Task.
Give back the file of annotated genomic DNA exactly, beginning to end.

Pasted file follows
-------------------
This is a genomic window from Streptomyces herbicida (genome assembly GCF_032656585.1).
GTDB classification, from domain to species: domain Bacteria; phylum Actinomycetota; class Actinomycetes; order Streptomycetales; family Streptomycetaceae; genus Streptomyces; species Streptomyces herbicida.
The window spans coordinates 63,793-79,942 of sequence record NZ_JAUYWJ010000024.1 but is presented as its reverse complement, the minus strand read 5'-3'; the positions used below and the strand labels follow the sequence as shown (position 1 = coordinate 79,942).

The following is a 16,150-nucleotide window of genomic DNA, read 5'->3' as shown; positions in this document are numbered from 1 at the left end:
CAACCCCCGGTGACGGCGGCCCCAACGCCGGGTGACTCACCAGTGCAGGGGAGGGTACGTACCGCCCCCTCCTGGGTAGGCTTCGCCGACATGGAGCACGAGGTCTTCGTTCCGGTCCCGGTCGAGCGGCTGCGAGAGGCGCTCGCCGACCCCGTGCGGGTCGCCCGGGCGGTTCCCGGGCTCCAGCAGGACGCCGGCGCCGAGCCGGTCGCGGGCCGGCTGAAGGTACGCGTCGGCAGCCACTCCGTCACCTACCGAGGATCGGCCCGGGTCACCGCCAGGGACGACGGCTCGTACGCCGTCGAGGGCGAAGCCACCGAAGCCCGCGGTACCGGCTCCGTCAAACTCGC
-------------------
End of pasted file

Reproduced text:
This is a genomic window from Streptomyces herbicida (genome assembly GCF_032656585.1).
GTDB classification, from domain to species: domain Bacteria; phylum Actinomycetota; class Actinomycetes; order Streptomycetales; family Streptomycetaceae; genus Streptomyces; species Streptomyces herbicida.
The window spans coordinates 63,793-79,942 of sequence record NZ_JAUYWJ010000024.1 but is presented as its reverse complement, the minus strand read 5'-3'; the positions used below and the strand labels follow the sequence as shown (position 1 = coordinate 79,942).

The following is a 16,150-nucleotide window of genomic DNA, read 5'->3' as shown; positions in this document are numbered from 1 at the left end:
CAACCCCCGGTGACGGCGGCCCCAACGCCGGGTGACTCACCAGTGCAGGGGAGGGTACGTACCGCCCCCTCCTGGGTAGGCTTCGCCGACATGGAGCACGAGGTCTTCGTTCCGGTCCCGGTCGAGCGGCTGCGAGAGGCGCTCGCCGACCCCGTGCGGGTCGCCCGGGCGGTTCCCGGGCTCCAGCAGGACGCCGGCGCCGAGCCGGTCGCGGGCCGGCTGAAGGTACGCGTCGGCAGCCACTCCGTCACCTACCGAGGATCGGCCCGGGTCACCGCCAGGGACGACGGCTCGTACGCCGTCGAGGGCGAAGCCACCGAAGCCCGCGGTACCGGCTCCGTCAAACTCGC